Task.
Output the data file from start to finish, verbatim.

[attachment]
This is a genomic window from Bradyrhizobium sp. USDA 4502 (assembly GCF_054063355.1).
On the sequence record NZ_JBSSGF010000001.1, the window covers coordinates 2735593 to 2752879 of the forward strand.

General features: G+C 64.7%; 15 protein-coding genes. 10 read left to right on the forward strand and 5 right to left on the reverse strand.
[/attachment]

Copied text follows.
This is a genomic window from Bradyrhizobium sp. USDA 4502 (assembly GCF_054063355.1).
On the sequence record NZ_JBSSGF010000001.1, the window covers coordinates 2735593 to 2752879 of the forward strand.

General features: G+C 64.7%; 15 protein-coding genes. 10 read left to right on the forward strand and 5 right to left on the reverse strand.